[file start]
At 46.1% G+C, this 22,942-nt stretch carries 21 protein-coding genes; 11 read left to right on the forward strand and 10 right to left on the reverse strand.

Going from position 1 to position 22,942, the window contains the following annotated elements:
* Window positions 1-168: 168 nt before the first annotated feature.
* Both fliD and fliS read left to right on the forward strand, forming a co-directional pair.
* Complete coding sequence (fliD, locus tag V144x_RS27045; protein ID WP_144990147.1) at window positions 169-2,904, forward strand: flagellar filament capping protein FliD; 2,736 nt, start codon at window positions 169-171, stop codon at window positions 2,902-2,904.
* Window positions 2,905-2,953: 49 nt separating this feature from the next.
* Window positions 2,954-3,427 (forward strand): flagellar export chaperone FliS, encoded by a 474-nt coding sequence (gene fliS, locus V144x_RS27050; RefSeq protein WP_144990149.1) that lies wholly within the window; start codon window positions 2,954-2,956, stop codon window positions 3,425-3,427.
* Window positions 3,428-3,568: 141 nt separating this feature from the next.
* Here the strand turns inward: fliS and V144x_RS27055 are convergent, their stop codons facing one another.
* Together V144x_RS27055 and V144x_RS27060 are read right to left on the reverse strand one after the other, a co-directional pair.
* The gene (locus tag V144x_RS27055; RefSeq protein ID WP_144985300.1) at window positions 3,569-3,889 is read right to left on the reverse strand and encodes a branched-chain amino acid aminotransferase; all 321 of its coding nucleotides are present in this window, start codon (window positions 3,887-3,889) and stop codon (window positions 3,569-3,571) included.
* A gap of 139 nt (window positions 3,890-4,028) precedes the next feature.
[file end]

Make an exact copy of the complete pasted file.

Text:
At 46.1% G+C, this 22,942-nt stretch carries 21 protein-coding genes; 11 read left to right on the forward strand and 10 right to left on the reverse strand.

Going from position 1 to position 22,942, the window contains the following annotated elements:
* Window positions 1-168: 168 nt before the first annotated feature.
* Both fliD and fliS read left to right on the forward strand, forming a co-directional pair.
* Complete coding sequence (fliD, locus tag V144x_RS27045; protein ID WP_144990147.1) at window positions 169-2,904, forward strand: flagellar filament capping protein FliD; 2,736 nt, start codon at window positions 169-171, stop codon at window positions 2,902-2,904.
* Window positions 2,905-2,953: 49 nt separating this feature from the next.
* Window positions 2,954-3,427 (forward strand): flagellar export chaperone FliS, encoded by a 474-nt coding sequence (gene fliS, locus V144x_RS27050; RefSeq protein WP_144990149.1) that lies wholly within the window; start codon window positions 2,954-2,956, stop codon window positions 3,425-3,427.
* Window positions 3,428-3,568: 141 nt separating this feature from the next.
* Here the strand turns inward: fliS and V144x_RS27055 are convergent, their stop codons facing one another.
* Together V144x_RS27055 and V144x_RS27060 are read right to left on the reverse strand one after the other, a co-directional pair.
* The gene (locus tag V144x_RS27055; RefSeq protein ID WP_144985300.1) at window positions 3,569-3,889 is read right to left on the reverse strand and encodes a branched-chain amino acid aminotransferase; all 321 of its coding nucleotides are present in this window, start codon (window positions 3,887-3,889) and stop codon (window positions 3,569-3,571) included.
* A gap of 139 nt (window positions 3,890-4,028) precedes the next feature.